NAVAL AVIATION NEWS
Poem written by Richard L. Newhafer
The following is a prolog to Poems 1942-1945 by Richard L. Newhafer, reprinted, (in the December 1976 issue of Naval Aviation News) with permission of his widow, Frederica B. Newhafer.
A combat flyer in World War II, Newhafer received the Navy Cross, three DFCs and numerous other awards. He flew from the deck of Essex, Yorktown and Handcock. He shot down nine Japanese planes and helped sink the battleship Ise.
After the war he served as a civilian advisor to the South Korean Air Force. During the Korean conflict he flew Navy jets. He served two separate tours with the Navy's Flight Demonstration Team, (1954 & 1955) the Blue Angels, before ending his service career.
Newhafer authored six novels, including The Last Tallyho, was a television writer and a member of the Writers' Guild. He was at work on another book when he died in 1974 at the age of 52, a Lieutenant Commander in the Naval Air Reserve.
I remember the things of the past four years. They are as much a part of me now and forever as my very soul. The years of my life may be many or may be few, but I'll remember . . .
I'll remember a glistening bar atop the El Cortez in San Diego in September of 1943, cloudy with cigarette smoke and noisy with a hard and forced laughter. I remember the gold wings and battle ribbons on the chests and Bates sitting beside me looking westward out over the sea.
'Well, Batesy, tomorrow we go. A week from today we'll be in it. So tonight we either get drunk or go to church. What'll it be?' And Bates smiled and ordered a drink for the house.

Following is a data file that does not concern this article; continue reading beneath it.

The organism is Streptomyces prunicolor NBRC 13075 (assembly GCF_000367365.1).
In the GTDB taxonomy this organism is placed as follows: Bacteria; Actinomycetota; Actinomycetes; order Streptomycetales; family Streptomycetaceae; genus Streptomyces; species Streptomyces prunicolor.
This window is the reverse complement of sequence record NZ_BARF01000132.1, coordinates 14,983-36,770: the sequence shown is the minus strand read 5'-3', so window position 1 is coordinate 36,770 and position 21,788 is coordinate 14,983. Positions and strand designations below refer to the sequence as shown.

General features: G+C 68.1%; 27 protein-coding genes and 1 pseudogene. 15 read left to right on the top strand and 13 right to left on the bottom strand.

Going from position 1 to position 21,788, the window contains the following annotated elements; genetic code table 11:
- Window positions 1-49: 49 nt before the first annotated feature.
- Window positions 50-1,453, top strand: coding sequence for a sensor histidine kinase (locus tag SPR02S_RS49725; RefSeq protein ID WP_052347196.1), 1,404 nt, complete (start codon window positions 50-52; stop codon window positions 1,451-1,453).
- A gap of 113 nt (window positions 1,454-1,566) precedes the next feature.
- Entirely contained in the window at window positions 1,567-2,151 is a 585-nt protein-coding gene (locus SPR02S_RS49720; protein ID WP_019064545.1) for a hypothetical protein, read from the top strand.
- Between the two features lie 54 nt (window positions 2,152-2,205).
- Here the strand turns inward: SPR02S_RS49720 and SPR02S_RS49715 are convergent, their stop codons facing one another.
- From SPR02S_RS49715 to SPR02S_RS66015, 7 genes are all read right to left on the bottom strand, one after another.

I'll remember sailing past Diamond Head on a clear, incredibly blue day. The beach and the pink of the Royal Hawaiian and the soft warm green of the rolling hills behind Pearl Harbor had a significance of their own that seemed to deny the very existence of war. I remember the tightly packed ships standing at anchor in the harbor and the ugly, rusted turrets of the battleships sunk on December 7th. The beauty of the hills and mountains lying in the background was incongruous with the magnificent display of power and might lying in the water like a lion ready to spring....
I'll remember a quiet ready room in the hours before dawn and the grim, strangely old faces of the pilots as they awaited 'Launch Aircraft.' I'll remember how soft that cloud looked the day over Wake Island, and how quick the Zero came out of the sun. He came from four o'clock and above, but I saw him against the background of lazy clouds. He looked like a fiery rose as he tumbled earthward. I caught him with a thirty-degree angle burst and blasted him fifteen thousand feet into the ocean beside Wake Island. We sent you more Japs, Major Devereaux.
I'll remember a gray Sunday morning on the pitching hanger deck of the carrier and the look on the Skipper's face as the weighted sack containing his wingman slid from under the flag on the edge of the deck and slipped into the choppy waters. I can't recall the song they play at a naval burial at sea, but it is poignantly sad and beautiful. But I do remember the Skipper's softly murmured, 'All secure Bill . . . and good luck.'
I'll remember the wardroom after the big fight at Palau, and Pope standing against the bulkhead, his face tired and lined by something that no man has yet been able to describe with words.
'The bastard was hiding in a cloud,' he said. 'I didn't see him until he'd opened fire. Then it was too late. Bates didn't know what hit him. He burned.' And there is your war. Simple. Brief. Be quick and neat and cold about it. Make your eyes hard and learn to laugh and grow old in a few hours. Never be a seeker but take today for what it's worth, forget yesterday and to hell with tomorrow. Tomorrow's strike will be a tough one and may be a last one, so forget it . . . and Bates burned . . . So Long Batesy!
I'll remember a lovely little palm-studded islet in the Marshall's . . . the broad toothless grin of an old native as he paddled by in his canoe . . . the deathlessly calm and clear water near Espiritu Santo. I'll remember a Navy nurse aboard the Solace and the unforgettable tropic moon as we danced on the deck.